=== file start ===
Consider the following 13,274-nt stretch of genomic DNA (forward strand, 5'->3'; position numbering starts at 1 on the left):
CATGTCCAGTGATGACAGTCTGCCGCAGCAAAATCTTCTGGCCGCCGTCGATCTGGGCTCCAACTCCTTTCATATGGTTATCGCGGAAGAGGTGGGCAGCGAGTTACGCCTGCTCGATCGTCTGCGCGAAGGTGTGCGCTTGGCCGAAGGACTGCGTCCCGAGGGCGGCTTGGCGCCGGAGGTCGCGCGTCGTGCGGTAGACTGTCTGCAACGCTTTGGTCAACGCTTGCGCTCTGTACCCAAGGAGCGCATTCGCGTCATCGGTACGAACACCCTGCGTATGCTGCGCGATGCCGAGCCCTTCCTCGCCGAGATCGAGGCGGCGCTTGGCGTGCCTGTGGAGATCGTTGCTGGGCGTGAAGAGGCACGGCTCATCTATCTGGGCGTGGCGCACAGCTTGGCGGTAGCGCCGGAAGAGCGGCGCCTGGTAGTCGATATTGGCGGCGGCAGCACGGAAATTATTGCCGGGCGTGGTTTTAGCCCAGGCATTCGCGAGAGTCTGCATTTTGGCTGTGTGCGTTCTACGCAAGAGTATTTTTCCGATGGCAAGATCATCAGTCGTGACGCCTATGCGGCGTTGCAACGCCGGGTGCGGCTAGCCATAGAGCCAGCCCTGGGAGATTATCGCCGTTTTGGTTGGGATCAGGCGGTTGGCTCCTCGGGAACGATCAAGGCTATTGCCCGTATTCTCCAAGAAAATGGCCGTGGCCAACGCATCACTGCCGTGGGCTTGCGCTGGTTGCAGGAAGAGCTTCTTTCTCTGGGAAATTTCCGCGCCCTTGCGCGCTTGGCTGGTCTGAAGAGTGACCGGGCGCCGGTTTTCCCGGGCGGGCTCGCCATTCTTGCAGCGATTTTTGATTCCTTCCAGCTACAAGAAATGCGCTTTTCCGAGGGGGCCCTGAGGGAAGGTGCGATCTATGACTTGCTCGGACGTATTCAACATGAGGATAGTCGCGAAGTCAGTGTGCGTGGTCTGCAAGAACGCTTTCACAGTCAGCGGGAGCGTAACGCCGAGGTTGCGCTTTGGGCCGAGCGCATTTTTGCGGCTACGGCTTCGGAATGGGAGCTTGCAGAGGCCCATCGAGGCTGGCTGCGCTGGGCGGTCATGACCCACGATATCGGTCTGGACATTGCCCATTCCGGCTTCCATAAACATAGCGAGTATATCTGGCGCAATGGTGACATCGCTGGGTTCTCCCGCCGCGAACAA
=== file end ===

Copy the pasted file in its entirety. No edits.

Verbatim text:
Consider the following 13,274-nt stretch of genomic DNA (forward strand, 5'->3'; position numbering starts at 1 on the left):
CATGTCCAGTGATGACAGTCTGCCGCAGCAAAATCTTCTGGCCGCCGTCGATCTGGGCTCCAACTCCTTTCATATGGTTATCGCGGAAGAGGTGGGCAGCGAGTTACGCCTGCTCGATCGTCTGCGCGAAGGTGTGCGCTTGGCCGAAGGACTGCGTCCCGAGGGCGGCTTGGCGCCGGAGGTCGCGCGTCGTGCGGTAGACTGTCTGCAACGCTTTGGTCAACGCTTGCGCTCTGTACCCAAGGAGCGCATTCGCGTCATCGGTACGAACACCCTGCGTATGCTGCGCGATGCCGAGCCCTTCCTCGCCGAGATCGAGGCGGCGCTTGGCGTGCCTGTGGAGATCGTTGCTGGGCGTGAAGAGGCACGGCTCATCTATCTGGGCGTGGCGCACAGCTTGGCGGTAGCGCCGGAAGAGCGGCGCCTGGTAGTCGATATTGGCGGCGGCAGCACGGAAATTATTGCCGGGCGTGGTTTTAGCCCAGGCATTCGCGAGAGTCTGCATTTTGGCTGTGTGCGTTCTACGCAAGAGTATTTTTCCGATGGCAAGATCATCAGTCGTGACGCCTATGCGGCGTTGCAACGCCGGGTGCGGCTAGCCATAGAGCCAGCCCTGGGAGATTATCGCCGTTTTGGTTGGGATCAGGCGGTTGGCTCCTCGGGAACGATCAAGGCTATTGCCCGTATTCTCCAAGAAAATGGCCGTGGCCAACGCATCACTGCCGTGGGCTTGCGCTGGTTGCAGGAAGAGCTTCTTTCTCTGGGAAATTTCCGCGCCCTTGCGCGCTTGGCTGGTCTGAAGAGTGACCGGGCGCCGGTTTTCCCGGGCGGGCTCGCCATTCTTGCAGCGATTTTTGATTCCTTCCAGCTACAAGAAATGCGCTTTTCCGAGGGGGCCCTGAGGGAAGGTGCGATCTATGACTTGCTCGGACGTATTCAACATGAGGATAGTCGCGAAGTCAGTGTGCGTGGTCTGCAAGAACGCTTTCACAGTCAGCGGGAGCGTAACGCCGAGGTTGCGCTTTGGGCCGAGCGCATTTTTGCGGCTACGGCTTCGGAATGGGAGCTTGCAGAGGCCCATCGAGGCTGGCTGCGCTGGGCGGTCATGACCCACGATATCGGTCTGGACATTGCCCATTCCGGCTTCCATAAACATAGCGAGTATATCTGGCGCAATGGTGACATCGCTGGGTTCTCCCGCCGCGAACAA